New history focuses on elusive assassin James Earl Ray

Nonfiction: "Hellhound on his Trail: The Stalking of Martin Luther King Jr. and the International Hunt for his Assassin," by Hampton Sides. Doubleday, $28.95.

In an era when biographers and historians write over and over about the same presidents, elections, wars and catastrophes, it seems counterproductive to revisit one of the most sensational crimes of the 20th century -- the assassination April 4, 1968, of the Rev. Dr. Martin Luther King Jr.

In fact, the story of his killer, James Earl Ray, emerged every few decades and finally seemed to fade when he died in 1998. It was retold in several books. Now comes one by Hampton Sides about Ray and the crime, offering a fresh perspective while deftly skirting some of the controversy about the murder that has dogged the case for more than 40 years.

"Hellhound on His Trail" chronicles the year leading up to the crime and the two months that followed, based narrowly on the activities and travels of Ray. Mr. Sides' book reads like fiction, even though its tone is for the most part measured and low-key.

Ray was somewhat of an escape artist. In 1967, he fled the Missouri State Penitentiary, where he was doing time for armed robbery. And his escape sounds like something out of a Dan Brown novel:

He hid in a fetal position in a 4-foot-by-3-foot-by-3-foot box loaded with fresh bread that was transferred out of state by truck from the prison bakery. After he jumped off the truck, he lived undetected for a year, until he became a suspect in the King killing.

What makes this book so absorbing and sets it apart from the others about the slaying, is the author's use of perspective. From the start, Mr. Sides crafts the narrative based primarily on Ray's actions and travels with details that are taken from interviews with those who crossed paths with the killer.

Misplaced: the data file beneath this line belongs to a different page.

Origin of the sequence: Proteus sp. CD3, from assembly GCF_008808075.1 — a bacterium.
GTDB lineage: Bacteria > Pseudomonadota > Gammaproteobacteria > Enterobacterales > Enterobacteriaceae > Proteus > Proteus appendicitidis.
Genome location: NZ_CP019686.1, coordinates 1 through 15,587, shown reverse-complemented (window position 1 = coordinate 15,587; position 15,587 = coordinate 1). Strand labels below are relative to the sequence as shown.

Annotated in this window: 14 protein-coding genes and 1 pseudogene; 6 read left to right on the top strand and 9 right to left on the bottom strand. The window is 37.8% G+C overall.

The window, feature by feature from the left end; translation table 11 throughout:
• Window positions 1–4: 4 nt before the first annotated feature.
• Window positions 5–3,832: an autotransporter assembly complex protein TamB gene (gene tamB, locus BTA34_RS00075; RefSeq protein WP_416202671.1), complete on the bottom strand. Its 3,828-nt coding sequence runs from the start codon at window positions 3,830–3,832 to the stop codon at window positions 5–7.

Until the manhunt for Rev. King's killer begins more than halfway through the book, we never meet the man named James Earl Ray. Instead we meet his various aliases -- Eric Galt, Ramon George Sneyd and a few others -- because that's who he was during various portions of the narrative.

Mr. Sides does not attempt to describe what the protagonist is thinking, nor does he ascribe specific motive to his actions. We know Ray is on a mission, but we do not know exactly why, because he never reveals that goal to anyone during the journey -- or at least no one who has talked.

This technique works, allowing the author to avoid what has been one of the most controversial aspects of the King murder -- whether Ray acted alone.

The man he portrays is intriguing. A petty criminal from a poor white family, the young Ray was nice-looking, neatly dressed and soft-spoken. It was these qualities, Mr. Sides implies, that allowed him to avoid detection.

But as we get closer to "Galt," as he is known throughout most of the book, another side emerges. Mr. Sides describes in excruciating and pathetic detail how Galt the loner could be successful at making small talk, but that he had a hair-trigger temper, was small-minded and was a virulent racist -- traits he couldn't hide for very long.

Ray was crafty, but his capture within two months after the crime was committed was a model of international law enforcement efficiency; the FBI, Scotland Yard and the Royal Canadian Mounted Police officials wasted no time in tracking him down. He was arrested at Britain's Heathrow Airport on his way to what was then Rhodesia.

While the author alternates episodes chronicling the movements of the assassin with the activities of Rev. King and his team of activists (including, among others, Ralph Abernathy, Andrew Young and Jesse Jackson), the civil rights leader is, ultimately, a peripheral character in the book.

To his credit, though, the author doesn't sugarcoat his portrayal of the slain civil rights leader. For instance, Rev. King, a notorious philanderer, spent most of the last night of his life in Memphis in the hotel room of a woman who wasn't his wife, Kentucky state Sen. Georgia Davis.

And Mr. Sides seems to indicate that the wheels were coming off the movement itself as Rev. King was growing increasingly mercurial and distracted, and seemed to be developing an obsession with his own mortality.

Mr. Sides doesn't attempt to deduce what, specifically, was going on in Ray's mind when he decided to stalk and ultimately kill Rev. King.

But after he describes his tragic upbringing in a cycle of poverty and crime, Mr. Sides does make an ironic observation:

Despite his hatred for Rev. King and others in the civil rights movement, the killer and his family were the very people who would benefit from the work of Rev. King, who devoted his life to the disenfranchised and marginalized in this country.

Clearly James Earl Ray didn't see it that way.

Marilyn Greenwald is a professor of journalism at Ohio University. First Published May 16, 2010 4:00 AM


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